El personal cómic sobre las Leyends Artúricas y demás mitos modernizados encara su tercera y postrer fase con un protagonista que sigue siendo un claro trasunto del autor, ya en su edad madura.
Despite the long intervals between volumes, I feel like MAGE is one of my purest and, well…most magical narratives. I have a fondness for saying that I don’t decide when I’m going to work on MAGE, MAGE decides when it’s going to work on me. And while, sure, that sounds a bit glib…it’s also pretty much true.
I started the first MAGE series, THE HERO DISCOVERED, in my artistic infancy and basically developed and honed my creative skills even as my fledgling hero was discovering his own fantastic powers and purpose.
For anyone who doesn’t realize it, MAGE is what I like to describe as an allegorical autobiography, with the character of Kevin Matchstick very obviously standing in as my literary alter-ego.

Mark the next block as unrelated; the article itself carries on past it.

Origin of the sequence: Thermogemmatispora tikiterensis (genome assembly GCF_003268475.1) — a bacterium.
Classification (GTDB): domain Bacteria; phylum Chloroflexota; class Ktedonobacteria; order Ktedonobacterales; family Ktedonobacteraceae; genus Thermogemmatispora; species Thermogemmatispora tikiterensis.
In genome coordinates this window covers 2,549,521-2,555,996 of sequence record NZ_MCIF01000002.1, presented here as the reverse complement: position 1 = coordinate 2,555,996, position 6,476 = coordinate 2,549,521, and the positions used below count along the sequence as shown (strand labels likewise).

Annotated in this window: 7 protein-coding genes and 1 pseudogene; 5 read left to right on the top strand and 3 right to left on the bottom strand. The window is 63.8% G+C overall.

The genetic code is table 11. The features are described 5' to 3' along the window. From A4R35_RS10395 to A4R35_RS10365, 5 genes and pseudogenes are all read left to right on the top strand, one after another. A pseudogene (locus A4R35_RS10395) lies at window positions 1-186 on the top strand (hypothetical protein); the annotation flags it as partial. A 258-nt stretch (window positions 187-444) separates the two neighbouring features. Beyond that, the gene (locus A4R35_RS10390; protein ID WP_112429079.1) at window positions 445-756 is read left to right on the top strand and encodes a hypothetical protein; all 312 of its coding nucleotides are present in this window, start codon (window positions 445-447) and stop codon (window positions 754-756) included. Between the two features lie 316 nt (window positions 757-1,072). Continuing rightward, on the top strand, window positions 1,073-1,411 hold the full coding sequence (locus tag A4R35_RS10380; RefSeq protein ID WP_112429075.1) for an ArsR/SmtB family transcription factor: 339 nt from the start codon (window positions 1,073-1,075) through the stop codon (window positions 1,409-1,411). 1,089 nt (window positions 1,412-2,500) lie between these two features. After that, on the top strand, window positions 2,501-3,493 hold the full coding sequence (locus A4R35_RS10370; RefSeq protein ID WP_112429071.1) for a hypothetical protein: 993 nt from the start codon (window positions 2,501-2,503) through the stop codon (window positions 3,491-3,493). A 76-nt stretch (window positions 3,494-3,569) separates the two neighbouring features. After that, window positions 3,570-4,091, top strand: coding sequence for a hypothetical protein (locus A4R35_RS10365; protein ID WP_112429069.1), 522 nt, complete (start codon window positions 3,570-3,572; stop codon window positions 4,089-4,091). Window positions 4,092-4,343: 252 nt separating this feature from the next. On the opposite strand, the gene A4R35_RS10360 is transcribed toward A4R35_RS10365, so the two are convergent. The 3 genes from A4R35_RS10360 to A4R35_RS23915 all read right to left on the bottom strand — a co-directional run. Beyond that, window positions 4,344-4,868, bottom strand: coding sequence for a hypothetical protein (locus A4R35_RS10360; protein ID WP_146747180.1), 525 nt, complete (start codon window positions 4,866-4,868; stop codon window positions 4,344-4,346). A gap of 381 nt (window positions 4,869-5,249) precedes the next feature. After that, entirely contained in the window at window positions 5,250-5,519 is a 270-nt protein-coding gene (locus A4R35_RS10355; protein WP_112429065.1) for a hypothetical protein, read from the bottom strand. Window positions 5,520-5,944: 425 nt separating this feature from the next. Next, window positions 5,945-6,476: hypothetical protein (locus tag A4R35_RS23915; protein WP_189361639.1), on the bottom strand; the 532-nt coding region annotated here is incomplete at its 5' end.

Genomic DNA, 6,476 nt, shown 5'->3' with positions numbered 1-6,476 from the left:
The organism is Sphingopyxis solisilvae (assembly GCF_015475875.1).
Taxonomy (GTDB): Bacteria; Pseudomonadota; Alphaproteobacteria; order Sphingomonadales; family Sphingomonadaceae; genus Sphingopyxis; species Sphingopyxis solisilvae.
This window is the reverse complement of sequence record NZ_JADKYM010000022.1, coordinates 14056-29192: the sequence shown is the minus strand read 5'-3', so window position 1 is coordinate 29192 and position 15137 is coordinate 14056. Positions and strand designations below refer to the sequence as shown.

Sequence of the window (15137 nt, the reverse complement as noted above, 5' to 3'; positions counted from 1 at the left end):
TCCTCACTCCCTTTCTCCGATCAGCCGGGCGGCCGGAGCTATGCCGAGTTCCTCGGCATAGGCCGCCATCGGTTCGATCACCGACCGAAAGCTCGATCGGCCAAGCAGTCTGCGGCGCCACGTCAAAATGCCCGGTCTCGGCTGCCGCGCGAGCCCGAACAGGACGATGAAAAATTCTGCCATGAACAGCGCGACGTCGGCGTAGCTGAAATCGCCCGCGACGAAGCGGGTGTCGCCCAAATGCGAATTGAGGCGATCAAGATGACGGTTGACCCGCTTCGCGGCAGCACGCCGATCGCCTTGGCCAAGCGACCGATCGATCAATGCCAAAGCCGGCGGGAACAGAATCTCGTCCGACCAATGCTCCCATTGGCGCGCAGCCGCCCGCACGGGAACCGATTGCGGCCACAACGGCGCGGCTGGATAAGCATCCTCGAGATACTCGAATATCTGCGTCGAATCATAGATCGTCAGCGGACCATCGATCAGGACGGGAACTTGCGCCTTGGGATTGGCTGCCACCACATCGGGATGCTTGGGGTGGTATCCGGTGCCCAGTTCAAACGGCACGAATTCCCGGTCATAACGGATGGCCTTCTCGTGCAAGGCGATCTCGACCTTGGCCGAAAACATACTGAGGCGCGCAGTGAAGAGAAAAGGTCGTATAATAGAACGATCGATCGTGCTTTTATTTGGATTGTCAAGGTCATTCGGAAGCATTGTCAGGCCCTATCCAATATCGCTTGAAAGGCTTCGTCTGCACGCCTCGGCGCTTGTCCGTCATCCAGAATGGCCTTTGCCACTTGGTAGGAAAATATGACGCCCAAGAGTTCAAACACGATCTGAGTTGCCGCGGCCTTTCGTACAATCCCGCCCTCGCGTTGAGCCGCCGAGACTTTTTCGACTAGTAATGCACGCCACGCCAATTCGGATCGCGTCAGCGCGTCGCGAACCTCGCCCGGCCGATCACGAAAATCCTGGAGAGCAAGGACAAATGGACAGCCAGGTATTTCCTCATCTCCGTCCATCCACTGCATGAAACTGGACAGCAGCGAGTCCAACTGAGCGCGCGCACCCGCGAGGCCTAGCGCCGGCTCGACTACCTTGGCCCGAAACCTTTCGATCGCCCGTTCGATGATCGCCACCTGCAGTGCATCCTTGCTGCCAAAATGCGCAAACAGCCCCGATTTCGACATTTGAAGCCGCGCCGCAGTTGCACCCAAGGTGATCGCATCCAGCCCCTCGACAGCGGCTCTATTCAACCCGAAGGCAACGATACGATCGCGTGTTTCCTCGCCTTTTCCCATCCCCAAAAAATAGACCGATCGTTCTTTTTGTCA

All the other characters he encounters and situations he endures are metaphors from my own life…told through the lens of a fantasy adventure. And yeah, it’s taken me a while to work my way through the various stages of my life and how to describe and depict them.
THE HERO DISCOVERED was authored while I was actually experiencing that particular stage of my life. And then progressing maturity meant that I needed a bit of distance in regards to the next stage…I was five years or so past certain life events when I did THE HERO DEFINED.
Now, for THE HERO DENIED, I found that I really needed a bit more time to see how other aspects of my life were gonna fully play out before being able to translate them into MAGE.
I know it can be frustrating from a reader’s end of things…but that’s just the way it had to work out. I couldn’t really rush the process and still keep it true to the ideals that made MAGE special in the first place. But, c’mon…hate my fans?
I fucking LOVE that my readers have stuck with me for this long. I owe it to them to make sure this final part of the trilogy is both genuine and unexpected.